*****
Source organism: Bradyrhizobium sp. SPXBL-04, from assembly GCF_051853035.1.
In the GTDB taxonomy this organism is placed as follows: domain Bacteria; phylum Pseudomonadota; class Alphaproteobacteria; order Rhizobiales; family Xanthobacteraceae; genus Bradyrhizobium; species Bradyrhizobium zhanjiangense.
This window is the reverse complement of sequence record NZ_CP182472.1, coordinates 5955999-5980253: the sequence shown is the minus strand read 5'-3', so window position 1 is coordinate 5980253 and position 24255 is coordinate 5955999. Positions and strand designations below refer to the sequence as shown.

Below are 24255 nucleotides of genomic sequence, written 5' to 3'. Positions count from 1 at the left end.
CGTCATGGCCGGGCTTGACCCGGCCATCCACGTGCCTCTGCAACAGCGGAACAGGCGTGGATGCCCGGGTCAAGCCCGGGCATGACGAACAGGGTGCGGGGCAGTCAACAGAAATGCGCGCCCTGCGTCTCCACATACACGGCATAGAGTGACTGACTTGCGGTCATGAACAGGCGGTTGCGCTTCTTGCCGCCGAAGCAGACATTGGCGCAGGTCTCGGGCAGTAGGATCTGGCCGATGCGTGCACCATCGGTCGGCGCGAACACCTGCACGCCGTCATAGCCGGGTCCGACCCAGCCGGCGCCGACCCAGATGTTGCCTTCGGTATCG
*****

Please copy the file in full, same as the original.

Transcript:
Source organism: Bradyrhizobium sp. SPXBL-04, from assembly GCF_051853035.1.
In the GTDB taxonomy this organism is placed as follows: domain Bacteria; phylum Pseudomonadota; class Alphaproteobacteria; order Rhizobiales; family Xanthobacteraceae; genus Bradyrhizobium; species Bradyrhizobium zhanjiangense.
This window is the reverse complement of sequence record NZ_CP182472.1, coordinates 5955999-5980253: the sequence shown is the minus strand read 5'-3', so window position 1 is coordinate 5980253 and position 24255 is coordinate 5955999. Positions and strand designations below refer to the sequence as shown.

Below are 24255 nucleotides of genomic sequence, written 5' to 3'. Positions count from 1 at the left end.
CGTCATGGCCGGGCTTGACCCGGCCATCCACGTGCCTCTGCAACAGCGGAACAGGCGTGGATGCCCGGGTCAAGCCCGGGCATGACGAACAGGGTGCGGGGCAGTCAACAGAAATGCGCGCCCTGCGTCTCCACATACACGGCATAGAGTGACTGACTTGCGGTCATGAACAGGCGGTTGCGCTTCTTGCCGCCGAAGCAGACATTGGCGCAGGTCTCGGGCAGTAGGATCTGGCCGATGCGTGCACCATCGGTCGGCGCGAACACCTGCACGCCGTCATAGCCGGGTCCGACCCAGCCGGCGCCGACCCAGATGTTGCCTTCGGTATCG